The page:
The Continental Op By Hammet Dashiell: An Analysis

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In The Continental Op, by Hammet Dashiell features the main character to be a hard-boiled detective. This hard-boiled male character was represented as a distinct new idea of American masculinity in the 1920s. This genre was formed through the modernization and fusion of two earlier masculine icons- the gentlemen detective and frontier hero (Breu). In Christopher Breu’s Men and Masculinities, he believed that the problem with the “Red Harvest” was that the Continental detective’s masculinity was too dependent on instrumental rationality and devoid of all affect. Therefore, it was unable to represent the cultural fantasies within that era. The term instrumental rationality means that a person would use violence and be straightforward in order to achieve one’s goal. The character often lacked gender difference, sexuality, race, and nation. On the other hand, the term affect was used to describe a person who would use other people’s weaknesses and emotions to achieve one’s goal. This often leads to blackmail and being manipulative. In this case “The Girl with the Sliver Eyes,” another story featured in The Continental Op goes along with Christopher Breu’s argument.…show more content…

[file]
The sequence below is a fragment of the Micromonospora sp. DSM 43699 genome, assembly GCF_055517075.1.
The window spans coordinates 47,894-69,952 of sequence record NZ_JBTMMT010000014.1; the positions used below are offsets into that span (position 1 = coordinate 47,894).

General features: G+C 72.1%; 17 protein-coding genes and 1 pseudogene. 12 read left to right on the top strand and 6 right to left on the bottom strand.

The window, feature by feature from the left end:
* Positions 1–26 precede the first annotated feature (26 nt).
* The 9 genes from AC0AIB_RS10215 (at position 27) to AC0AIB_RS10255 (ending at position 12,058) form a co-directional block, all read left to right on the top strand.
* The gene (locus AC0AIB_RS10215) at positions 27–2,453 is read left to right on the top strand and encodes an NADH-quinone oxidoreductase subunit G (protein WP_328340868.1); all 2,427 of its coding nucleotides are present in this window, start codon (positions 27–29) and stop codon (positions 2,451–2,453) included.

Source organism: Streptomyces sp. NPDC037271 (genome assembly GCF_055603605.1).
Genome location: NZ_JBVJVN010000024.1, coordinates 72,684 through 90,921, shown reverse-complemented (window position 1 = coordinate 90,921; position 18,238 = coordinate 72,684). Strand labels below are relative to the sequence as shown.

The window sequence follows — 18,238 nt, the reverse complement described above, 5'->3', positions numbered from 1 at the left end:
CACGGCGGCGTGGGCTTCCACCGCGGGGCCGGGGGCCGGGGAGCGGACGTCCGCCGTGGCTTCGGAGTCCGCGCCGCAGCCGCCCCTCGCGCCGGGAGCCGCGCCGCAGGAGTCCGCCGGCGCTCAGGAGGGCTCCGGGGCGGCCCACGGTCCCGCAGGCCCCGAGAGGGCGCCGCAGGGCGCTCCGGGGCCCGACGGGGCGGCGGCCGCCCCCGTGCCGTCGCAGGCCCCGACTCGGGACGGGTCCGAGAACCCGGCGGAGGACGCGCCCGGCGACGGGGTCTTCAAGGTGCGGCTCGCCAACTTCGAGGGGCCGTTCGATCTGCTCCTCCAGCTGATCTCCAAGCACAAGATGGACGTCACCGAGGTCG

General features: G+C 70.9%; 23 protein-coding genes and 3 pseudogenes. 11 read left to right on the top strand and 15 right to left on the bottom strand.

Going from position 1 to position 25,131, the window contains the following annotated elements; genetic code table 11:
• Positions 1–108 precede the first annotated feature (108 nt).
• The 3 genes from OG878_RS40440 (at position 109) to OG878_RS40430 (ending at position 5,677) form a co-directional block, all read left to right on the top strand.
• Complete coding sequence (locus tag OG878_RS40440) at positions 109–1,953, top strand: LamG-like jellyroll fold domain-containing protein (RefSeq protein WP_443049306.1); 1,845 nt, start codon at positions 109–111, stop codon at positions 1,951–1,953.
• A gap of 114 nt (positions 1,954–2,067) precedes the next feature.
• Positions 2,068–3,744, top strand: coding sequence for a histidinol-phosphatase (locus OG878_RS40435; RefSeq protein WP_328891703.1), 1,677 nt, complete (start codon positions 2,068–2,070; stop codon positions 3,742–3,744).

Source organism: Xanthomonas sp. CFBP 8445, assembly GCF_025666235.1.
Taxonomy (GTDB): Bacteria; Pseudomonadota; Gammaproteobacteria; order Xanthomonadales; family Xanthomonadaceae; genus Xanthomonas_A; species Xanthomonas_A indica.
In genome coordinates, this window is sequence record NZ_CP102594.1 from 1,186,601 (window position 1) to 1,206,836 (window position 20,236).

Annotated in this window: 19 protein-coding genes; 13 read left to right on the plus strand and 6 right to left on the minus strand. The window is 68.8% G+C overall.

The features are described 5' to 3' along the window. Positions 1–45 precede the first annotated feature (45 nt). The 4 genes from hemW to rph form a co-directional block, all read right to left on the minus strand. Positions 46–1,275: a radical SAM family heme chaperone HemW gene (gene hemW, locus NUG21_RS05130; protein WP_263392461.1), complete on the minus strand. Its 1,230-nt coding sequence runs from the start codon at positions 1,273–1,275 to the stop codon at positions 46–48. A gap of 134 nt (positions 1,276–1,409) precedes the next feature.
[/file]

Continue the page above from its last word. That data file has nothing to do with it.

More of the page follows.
The Continental detective was shown to be violent and used bold statement without cautioning the other person’s well-being. This allowed him to assert his dominance over people like Porky and Bruke (Dashiell). The term blood-simple can be used to describe the detective’s behavior in this story, where the Continental detective enjoys the pain that he inflict on others and will use violence to sort things out. In this case his masculinity depends on the term instrumental

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